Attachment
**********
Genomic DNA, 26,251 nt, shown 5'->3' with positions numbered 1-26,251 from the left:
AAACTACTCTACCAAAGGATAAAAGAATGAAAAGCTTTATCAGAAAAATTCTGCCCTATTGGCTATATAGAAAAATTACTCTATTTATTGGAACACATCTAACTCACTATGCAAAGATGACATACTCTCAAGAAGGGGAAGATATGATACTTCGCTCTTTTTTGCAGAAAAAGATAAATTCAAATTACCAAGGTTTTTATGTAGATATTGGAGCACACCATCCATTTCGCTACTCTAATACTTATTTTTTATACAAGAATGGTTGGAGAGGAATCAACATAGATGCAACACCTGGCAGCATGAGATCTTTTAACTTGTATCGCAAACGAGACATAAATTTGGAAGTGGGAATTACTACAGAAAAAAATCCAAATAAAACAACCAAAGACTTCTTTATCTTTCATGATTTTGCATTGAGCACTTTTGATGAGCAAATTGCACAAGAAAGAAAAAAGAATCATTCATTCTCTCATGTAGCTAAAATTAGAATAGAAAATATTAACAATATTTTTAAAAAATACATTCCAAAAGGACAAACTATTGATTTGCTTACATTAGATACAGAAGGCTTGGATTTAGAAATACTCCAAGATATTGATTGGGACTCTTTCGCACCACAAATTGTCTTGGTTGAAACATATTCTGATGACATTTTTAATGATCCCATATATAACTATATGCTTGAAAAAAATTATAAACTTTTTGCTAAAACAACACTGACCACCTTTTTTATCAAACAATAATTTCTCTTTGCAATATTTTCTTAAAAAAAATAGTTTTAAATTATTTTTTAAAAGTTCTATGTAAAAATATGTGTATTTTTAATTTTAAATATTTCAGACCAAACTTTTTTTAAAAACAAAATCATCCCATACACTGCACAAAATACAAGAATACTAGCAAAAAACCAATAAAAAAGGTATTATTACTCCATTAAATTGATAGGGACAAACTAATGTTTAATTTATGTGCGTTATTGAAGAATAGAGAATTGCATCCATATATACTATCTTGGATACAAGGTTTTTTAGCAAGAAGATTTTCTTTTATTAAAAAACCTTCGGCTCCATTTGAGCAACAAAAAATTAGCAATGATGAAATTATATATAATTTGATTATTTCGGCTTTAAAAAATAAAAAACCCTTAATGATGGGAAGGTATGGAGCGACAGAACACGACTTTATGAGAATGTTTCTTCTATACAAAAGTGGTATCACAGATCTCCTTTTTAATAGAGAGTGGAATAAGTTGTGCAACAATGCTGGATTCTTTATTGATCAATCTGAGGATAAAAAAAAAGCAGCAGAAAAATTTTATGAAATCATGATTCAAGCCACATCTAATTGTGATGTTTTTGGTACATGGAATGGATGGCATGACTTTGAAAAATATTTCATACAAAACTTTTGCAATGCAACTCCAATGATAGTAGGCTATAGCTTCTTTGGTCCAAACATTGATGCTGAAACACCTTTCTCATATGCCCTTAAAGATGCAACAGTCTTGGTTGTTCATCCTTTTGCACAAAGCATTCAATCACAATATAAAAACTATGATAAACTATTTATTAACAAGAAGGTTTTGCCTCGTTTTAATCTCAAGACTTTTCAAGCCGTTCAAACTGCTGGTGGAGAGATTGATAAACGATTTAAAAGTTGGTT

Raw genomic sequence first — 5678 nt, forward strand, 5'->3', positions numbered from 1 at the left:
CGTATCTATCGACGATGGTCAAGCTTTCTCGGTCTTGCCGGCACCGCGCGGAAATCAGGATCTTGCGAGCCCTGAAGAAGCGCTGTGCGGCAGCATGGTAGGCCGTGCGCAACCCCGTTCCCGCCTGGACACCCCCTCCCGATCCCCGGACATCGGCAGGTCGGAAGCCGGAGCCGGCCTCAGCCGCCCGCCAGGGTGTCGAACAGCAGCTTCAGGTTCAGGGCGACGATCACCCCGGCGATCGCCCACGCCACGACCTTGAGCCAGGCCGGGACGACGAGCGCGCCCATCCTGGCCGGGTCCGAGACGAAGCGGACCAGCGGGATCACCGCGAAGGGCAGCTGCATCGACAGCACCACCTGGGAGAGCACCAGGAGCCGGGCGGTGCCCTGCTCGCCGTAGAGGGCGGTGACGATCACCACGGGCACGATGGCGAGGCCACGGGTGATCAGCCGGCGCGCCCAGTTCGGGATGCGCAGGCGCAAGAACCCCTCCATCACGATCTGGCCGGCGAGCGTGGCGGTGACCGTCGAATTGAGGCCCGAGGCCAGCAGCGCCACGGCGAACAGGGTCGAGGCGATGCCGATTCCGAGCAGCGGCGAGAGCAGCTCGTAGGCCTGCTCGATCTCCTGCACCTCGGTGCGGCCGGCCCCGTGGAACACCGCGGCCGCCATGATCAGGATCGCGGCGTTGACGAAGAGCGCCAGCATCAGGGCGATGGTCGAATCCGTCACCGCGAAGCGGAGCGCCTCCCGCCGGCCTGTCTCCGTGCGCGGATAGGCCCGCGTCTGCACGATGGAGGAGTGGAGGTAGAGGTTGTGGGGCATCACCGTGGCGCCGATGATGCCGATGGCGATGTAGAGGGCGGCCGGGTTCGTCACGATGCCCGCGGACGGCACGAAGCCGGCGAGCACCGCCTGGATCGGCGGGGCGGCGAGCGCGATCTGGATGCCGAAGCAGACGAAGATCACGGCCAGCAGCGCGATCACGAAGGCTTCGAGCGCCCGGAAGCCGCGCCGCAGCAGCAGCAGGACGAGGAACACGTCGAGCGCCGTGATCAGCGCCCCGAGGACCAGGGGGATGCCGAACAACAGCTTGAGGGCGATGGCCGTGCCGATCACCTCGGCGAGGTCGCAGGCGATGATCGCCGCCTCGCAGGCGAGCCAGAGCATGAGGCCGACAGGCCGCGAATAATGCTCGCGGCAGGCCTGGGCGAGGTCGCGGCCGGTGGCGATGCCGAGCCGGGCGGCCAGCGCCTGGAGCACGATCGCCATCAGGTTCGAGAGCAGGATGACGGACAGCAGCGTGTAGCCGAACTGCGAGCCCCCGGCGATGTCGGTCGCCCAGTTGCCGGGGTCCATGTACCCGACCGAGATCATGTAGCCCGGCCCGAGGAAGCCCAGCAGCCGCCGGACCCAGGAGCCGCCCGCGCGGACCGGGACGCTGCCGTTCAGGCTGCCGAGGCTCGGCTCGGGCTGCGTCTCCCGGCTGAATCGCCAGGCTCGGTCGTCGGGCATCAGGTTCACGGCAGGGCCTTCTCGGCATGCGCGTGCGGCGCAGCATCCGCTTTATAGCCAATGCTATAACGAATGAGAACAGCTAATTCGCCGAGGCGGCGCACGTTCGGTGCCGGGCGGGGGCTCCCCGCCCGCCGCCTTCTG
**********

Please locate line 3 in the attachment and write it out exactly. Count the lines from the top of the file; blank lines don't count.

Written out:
Raw genomic sequence first — 5678 nt, forward strand, 5'->3', positions numbered from 1 at the left: